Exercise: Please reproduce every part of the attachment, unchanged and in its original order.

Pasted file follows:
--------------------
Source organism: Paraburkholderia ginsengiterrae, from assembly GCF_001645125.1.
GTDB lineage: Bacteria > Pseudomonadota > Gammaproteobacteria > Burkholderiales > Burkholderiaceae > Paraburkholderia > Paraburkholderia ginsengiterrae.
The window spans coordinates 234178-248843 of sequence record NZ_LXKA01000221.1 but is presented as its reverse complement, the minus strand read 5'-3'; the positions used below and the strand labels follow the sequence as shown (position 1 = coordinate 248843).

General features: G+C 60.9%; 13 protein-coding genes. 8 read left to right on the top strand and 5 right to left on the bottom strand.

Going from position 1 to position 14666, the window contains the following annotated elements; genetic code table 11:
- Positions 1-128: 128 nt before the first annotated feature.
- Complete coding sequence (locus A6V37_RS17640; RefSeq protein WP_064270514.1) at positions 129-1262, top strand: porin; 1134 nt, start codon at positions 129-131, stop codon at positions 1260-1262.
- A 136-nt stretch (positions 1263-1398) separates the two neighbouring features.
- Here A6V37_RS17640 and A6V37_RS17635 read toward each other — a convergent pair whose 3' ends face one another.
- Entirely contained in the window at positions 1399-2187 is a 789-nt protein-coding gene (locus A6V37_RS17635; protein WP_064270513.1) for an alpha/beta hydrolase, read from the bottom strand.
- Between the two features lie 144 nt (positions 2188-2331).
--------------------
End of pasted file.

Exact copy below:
Source organism: Paraburkholderia ginsengiterrae, from assembly GCF_001645125.1.
GTDB lineage: Bacteria > Pseudomonadota > Gammaproteobacteria > Burkholderiales > Burkholderiaceae > Paraburkholderia > Paraburkholderia ginsengiterrae.
The window spans coordinates 234178-248843 of sequence record NZ_LXKA01000221.1 but is presented as its reverse complement, the minus strand read 5'-3'; the positions used below and the strand labels follow the sequence as shown (position 1 = coordinate 248843).

General features: G+C 60.9%; 13 protein-coding genes. 8 read left to right on the top strand and 5 right to left on the bottom strand.

Going from position 1 to position 14666, the window contains the following annotated elements; genetic code table 11:
- Positions 1-128: 128 nt before the first annotated feature.
- Complete coding sequence (locus A6V37_RS17640; RefSeq protein WP_064270514.1) at positions 129-1262, top strand: porin; 1134 nt, start codon at positions 129-131, stop codon at positions 1260-1262.
- A 136-nt stretch (positions 1263-1398) separates the two neighbouring features.
- Here A6V37_RS17640 and A6V37_RS17635 read toward each other — a convergent pair whose 3' ends face one another.
- Entirely contained in the window at positions 1399-2187 is a 789-nt protein-coding gene (locus A6V37_RS17635; protein WP_064270513.1) for an alpha/beta hydrolase, read from the bottom strand.
- Between the two features lie 144 nt (positions 2188-2331).